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Adv Clin Chem. 2007;44:35-63.

Deamidated gliadin peptides as targets for celiac disease-specific antibodies.

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Institute for Laboratory Medicine, Clinical Chemistry, and Molecular Diagnostics, University Hospital and Medical Faculty of the University, Leipzig, Germany.


Celiac disease (CD) is an (auto)immunologically mediated intestinal intolerance against proteins from wheat (gluten) and related cereal proteins. Tissue transglutaminase (tTG) has been identified as the autoantigen in CD. Although ultimate diagnosis is based on histological analysis of small intestinal mucosa obtained via tissue biopsy, assessment of autoantibodies can provide substantial help in the evaluation of CD. Gliadin antibodies are directed against the native disease-provoking cereal proteins. Despite their initial usefulness, these antibodies have lost diagnostic importance due to their poor specificity and sensitivity as CD markers. Recently, it was found, however, that gliadin antibodies from sera of patients with active CD preferentially recognized deamidated gliadin peptides. The use of deamidated gliadin peptides in immunoassays has significantly improved the usefulness of gliadin antibodies in diagnosis of CD to that observed with autoantibody assay methods (endomysium antibodies, antibodies against tTG). The antibody epitopes (B-cell epitopes) reflect substrate specificity of tTG and resemble peptide sequences known to be strongly T-cell stimulatory (T-cell epitopes) in CD. The assay applying deamidated gliadin peptides measures a new species of antibodies, which is different from conventional gliadin antibodies as well as from autoantibodies and will likely provide new information on pathophysiological mechanisms of CD.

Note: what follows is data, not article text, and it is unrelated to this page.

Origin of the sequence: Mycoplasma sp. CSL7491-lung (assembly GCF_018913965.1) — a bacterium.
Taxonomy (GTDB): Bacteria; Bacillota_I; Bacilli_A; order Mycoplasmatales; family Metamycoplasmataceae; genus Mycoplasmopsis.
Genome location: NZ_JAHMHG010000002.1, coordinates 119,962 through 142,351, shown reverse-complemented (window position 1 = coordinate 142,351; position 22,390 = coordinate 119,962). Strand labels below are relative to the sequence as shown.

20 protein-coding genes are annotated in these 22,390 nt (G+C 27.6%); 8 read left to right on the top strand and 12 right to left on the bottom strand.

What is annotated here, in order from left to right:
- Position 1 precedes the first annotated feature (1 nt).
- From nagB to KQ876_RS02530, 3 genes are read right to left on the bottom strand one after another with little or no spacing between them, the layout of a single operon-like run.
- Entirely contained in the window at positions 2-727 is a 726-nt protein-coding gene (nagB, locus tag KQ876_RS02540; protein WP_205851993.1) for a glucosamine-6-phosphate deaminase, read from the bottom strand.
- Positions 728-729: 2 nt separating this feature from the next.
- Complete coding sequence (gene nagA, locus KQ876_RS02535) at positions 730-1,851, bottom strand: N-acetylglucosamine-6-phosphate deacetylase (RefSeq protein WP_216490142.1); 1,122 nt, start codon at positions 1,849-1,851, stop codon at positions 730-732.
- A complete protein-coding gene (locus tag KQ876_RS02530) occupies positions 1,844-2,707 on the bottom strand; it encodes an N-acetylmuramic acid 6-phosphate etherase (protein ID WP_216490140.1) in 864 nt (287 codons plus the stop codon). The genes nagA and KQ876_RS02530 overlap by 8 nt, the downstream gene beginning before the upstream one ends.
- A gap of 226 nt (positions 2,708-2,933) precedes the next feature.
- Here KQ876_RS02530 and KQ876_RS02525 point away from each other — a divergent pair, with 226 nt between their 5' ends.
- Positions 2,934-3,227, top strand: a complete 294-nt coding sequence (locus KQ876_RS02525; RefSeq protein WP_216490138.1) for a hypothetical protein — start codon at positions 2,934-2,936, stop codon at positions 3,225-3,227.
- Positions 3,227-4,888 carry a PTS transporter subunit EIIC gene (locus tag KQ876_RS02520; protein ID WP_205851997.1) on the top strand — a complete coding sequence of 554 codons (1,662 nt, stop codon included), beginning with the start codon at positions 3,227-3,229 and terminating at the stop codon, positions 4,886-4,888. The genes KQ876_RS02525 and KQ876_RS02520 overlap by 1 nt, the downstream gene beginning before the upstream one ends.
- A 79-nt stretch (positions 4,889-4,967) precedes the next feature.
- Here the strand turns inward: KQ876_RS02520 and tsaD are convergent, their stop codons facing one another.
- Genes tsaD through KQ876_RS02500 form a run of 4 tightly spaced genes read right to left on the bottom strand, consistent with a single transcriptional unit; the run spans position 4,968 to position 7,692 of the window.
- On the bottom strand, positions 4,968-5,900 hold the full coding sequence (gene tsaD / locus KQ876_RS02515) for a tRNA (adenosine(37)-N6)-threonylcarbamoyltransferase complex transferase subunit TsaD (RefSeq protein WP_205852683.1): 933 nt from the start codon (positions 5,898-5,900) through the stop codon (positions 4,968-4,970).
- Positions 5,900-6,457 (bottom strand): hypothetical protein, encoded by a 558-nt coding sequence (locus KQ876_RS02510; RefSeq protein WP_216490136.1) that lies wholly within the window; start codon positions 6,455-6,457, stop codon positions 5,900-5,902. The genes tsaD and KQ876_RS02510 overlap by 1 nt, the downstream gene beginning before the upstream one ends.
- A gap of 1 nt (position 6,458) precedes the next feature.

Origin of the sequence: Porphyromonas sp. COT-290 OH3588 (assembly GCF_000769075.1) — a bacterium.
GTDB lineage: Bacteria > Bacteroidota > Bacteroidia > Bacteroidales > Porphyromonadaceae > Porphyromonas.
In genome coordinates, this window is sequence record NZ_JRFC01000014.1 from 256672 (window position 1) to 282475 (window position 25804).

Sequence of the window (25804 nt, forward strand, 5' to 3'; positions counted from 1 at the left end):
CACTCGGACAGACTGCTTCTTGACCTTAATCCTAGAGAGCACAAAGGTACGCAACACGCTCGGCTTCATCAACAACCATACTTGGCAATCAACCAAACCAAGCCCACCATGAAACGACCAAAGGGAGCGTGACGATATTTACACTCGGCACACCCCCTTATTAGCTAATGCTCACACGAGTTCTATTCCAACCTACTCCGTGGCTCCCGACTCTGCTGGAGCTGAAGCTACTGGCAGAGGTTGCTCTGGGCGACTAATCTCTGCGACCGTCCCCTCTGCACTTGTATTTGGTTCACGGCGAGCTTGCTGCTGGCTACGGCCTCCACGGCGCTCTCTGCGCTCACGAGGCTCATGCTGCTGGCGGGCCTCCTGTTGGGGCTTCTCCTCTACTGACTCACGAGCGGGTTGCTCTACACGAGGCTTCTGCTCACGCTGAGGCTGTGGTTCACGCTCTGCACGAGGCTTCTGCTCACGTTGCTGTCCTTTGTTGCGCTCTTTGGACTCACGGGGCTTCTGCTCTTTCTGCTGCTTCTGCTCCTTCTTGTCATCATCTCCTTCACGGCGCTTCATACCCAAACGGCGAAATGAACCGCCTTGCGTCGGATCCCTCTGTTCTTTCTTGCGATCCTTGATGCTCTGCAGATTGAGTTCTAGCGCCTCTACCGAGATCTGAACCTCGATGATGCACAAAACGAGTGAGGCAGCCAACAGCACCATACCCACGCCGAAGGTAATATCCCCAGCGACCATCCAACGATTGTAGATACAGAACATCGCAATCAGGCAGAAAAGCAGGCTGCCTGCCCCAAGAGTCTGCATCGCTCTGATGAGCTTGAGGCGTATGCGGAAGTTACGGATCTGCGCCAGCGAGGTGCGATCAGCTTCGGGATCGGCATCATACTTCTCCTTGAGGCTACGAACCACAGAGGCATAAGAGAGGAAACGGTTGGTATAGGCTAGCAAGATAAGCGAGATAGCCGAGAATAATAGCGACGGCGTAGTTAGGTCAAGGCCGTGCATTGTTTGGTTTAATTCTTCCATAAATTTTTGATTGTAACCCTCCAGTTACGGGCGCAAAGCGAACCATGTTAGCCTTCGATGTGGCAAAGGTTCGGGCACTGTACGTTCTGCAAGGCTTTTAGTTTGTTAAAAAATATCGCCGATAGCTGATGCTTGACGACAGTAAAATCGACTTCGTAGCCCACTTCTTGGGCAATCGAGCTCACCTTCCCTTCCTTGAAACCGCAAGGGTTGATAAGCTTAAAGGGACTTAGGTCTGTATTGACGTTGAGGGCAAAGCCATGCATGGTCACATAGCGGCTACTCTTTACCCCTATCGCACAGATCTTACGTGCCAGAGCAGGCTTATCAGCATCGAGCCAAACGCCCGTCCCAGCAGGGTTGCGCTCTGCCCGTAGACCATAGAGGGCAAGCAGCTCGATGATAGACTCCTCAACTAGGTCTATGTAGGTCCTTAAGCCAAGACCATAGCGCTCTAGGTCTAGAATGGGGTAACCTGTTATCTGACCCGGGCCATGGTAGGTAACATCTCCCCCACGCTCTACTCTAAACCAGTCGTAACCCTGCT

[Indexed for MEDLINE]

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